Oftel, the Home office and the Recording Industry Association of America (RIAA) are among this year's shortlist for the Internet Villain Award being dished out by the UK's Net industry.
As ever, there are two hotly-contested gongs that always seem to court controversy. However, the Internet hero and villain shortlists reflect the people and organisations that have helped - or hampered - progress in the Internet industry.
So, without further ado, the nominations for the Internet Villain Award are:
BBC Watchdog - for a report on the important issue of spam that was more intent on vilifying ISP's than educating consumers
The Home Office - for the Anti-Terrorism, Crime and Security (ATCS) Act and continued delays associated with the Regulation of Investigatory Powers Act (RIPA)
Oftel - for (among a host of other things) failing to ensure expedient local loop unbundling by BT which has hindered both competition in the telco sector and the development of Broadband Britain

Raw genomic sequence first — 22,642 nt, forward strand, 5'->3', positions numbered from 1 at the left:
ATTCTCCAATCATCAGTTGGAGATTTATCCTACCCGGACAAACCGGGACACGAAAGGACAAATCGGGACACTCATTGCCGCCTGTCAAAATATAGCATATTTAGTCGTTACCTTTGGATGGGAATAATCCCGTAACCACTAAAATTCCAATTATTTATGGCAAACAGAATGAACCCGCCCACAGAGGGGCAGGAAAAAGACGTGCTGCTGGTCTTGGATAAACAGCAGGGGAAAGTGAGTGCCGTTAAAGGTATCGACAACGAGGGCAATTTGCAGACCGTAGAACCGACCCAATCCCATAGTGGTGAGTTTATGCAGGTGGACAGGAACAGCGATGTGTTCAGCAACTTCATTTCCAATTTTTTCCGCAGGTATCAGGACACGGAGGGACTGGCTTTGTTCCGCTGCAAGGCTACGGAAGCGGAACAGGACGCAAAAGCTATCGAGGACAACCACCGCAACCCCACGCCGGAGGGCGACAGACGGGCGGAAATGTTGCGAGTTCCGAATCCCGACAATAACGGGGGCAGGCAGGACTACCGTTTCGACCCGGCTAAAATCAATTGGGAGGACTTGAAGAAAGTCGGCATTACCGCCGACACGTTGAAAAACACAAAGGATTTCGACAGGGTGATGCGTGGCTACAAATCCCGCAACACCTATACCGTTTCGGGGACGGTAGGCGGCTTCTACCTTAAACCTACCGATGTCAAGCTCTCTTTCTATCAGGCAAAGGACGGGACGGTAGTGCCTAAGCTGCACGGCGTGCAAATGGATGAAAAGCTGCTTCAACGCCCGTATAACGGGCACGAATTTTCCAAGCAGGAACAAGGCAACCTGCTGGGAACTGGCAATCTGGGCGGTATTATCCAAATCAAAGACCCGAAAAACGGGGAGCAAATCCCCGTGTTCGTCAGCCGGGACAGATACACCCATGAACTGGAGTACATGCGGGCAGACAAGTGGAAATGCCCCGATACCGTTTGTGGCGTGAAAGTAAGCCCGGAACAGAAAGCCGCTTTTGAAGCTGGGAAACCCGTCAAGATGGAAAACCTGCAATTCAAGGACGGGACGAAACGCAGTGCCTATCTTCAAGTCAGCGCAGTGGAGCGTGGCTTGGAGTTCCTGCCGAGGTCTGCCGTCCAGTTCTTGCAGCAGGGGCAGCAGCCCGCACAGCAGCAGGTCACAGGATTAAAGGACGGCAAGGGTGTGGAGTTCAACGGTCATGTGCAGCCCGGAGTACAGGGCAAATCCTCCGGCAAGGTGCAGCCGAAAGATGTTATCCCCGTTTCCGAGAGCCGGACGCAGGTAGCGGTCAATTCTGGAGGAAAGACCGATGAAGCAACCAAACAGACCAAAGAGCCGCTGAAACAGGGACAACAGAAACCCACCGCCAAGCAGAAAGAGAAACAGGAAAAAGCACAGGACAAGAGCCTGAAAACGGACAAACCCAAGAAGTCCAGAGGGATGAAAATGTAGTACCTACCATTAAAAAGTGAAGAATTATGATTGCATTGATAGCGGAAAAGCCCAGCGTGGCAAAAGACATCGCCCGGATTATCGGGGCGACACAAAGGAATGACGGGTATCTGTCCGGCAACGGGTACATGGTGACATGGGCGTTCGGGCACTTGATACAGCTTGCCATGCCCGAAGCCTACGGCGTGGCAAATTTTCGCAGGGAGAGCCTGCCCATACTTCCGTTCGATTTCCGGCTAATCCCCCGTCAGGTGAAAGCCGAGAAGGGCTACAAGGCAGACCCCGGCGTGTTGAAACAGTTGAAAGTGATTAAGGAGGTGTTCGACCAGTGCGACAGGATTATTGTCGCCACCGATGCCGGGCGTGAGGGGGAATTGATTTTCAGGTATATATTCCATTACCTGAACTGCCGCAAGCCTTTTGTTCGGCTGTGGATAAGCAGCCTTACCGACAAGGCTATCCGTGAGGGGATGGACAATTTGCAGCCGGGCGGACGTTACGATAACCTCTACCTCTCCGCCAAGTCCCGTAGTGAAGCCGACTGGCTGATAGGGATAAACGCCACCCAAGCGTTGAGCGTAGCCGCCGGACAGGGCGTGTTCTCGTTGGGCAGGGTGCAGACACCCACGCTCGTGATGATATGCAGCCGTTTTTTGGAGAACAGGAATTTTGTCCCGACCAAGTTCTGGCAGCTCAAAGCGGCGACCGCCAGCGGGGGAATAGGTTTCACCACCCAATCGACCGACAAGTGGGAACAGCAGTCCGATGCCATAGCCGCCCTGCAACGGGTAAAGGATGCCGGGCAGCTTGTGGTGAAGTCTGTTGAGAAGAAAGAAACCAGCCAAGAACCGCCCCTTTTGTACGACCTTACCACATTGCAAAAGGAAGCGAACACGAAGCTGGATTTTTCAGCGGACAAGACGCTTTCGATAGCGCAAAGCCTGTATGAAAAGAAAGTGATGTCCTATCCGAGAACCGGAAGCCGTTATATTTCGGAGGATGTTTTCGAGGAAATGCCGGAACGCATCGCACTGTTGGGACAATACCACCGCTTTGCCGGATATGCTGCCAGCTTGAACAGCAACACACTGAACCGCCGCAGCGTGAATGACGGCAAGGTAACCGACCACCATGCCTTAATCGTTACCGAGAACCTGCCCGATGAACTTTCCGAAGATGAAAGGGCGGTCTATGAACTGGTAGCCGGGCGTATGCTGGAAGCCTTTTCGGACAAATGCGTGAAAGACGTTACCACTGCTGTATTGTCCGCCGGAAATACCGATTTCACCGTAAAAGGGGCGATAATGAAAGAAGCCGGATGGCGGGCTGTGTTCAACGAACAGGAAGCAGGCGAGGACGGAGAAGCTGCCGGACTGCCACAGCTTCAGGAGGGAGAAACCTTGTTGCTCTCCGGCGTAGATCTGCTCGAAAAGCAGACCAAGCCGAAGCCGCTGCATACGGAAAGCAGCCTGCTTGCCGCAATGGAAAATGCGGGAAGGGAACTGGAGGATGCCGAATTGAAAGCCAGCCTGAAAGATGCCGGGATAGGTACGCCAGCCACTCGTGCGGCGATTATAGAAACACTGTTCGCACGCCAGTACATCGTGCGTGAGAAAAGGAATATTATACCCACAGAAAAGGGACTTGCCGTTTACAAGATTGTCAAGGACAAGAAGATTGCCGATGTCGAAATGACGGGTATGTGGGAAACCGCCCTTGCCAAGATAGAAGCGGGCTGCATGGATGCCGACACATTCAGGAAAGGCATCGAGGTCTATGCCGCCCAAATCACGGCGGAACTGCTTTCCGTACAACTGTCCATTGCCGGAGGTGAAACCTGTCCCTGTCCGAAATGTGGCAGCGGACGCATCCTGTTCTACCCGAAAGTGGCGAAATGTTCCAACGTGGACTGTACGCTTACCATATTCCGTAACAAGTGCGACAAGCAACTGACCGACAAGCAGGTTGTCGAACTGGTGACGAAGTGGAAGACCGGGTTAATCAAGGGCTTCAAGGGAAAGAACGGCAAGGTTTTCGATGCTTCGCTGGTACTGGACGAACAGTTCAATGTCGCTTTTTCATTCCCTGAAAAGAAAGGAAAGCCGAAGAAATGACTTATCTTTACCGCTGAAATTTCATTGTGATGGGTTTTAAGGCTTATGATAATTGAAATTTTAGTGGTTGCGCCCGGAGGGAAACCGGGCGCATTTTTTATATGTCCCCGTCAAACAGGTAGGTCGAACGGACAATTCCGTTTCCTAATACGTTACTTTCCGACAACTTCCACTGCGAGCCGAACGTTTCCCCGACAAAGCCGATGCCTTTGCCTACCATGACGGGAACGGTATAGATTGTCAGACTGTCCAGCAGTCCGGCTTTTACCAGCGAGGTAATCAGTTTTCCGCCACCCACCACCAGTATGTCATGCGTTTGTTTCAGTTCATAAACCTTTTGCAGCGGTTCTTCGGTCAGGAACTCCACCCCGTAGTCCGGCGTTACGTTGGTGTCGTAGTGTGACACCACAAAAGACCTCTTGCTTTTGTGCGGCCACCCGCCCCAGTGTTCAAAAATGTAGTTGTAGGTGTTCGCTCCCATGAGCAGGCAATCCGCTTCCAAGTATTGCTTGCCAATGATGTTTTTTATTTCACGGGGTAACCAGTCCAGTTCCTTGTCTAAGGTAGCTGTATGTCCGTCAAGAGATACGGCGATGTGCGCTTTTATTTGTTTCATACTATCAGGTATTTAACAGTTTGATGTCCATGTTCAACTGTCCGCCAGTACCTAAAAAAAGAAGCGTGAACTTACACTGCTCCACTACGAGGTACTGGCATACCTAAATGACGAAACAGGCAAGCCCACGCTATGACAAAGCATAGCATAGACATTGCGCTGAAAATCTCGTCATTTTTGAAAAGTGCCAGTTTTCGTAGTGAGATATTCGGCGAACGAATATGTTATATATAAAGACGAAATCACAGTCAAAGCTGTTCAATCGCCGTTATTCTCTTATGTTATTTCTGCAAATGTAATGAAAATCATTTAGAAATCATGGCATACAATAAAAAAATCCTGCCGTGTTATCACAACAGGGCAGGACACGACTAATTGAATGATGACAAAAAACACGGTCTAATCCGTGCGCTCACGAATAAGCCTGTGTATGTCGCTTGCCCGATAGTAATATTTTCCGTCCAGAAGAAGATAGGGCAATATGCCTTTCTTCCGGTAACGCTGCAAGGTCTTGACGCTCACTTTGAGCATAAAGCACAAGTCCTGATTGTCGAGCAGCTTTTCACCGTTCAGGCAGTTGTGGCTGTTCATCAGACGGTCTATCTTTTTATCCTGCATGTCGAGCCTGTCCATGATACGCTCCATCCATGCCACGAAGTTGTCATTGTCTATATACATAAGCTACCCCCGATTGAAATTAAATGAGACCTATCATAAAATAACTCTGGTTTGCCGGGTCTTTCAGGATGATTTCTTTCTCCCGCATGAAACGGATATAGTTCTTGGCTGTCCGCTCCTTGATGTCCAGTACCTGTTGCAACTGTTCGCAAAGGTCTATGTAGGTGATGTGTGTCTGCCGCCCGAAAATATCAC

The Recording Industry Association of America (RIAA) - for supporting "right to hack" proposals and other unworkable solutions to curb copyright abuse, and
Telecomms analysts - for their "substantial contribution to the meltdown in the telecomms and Internet sector’.
Interestingly, this is the second year on the trot that former villain winner, BT, has failed to make the shortlist. How the monster telco has managed, yet again, to pull the wool over the eyes of the judges is simply beyond belief. Still, there you go.
Anyhow, there can be no villains without heroes. The nominations for the Internet Hero Award are:
The All-Party Parliamentary Internet Group (APIG) - for launching the public inquiry into data retention and access laws
Richard Allan MP for Sheffield Hallam - for ongoing support and understanding of the Internet and the Internet industry.
Hugh Blunkett - for briefing his father David Blunkett, Secretary of State for the Home Office, on privacy fears associated with giving a raft of public bodies in the UK access to private email and mobile phone records
Elizabeth France, Ex-Information Commissioner - for her stance on data retention legislation, and
Simon Watkin, Home Office - for doing his best to understand the industry, tech sector interest groups and experts and to subsequently inform discussions within the Home Office.
The winners of the 2003 ISPAs - the fifth annual UK Internet industry awards - are due to be announced on February 20. ®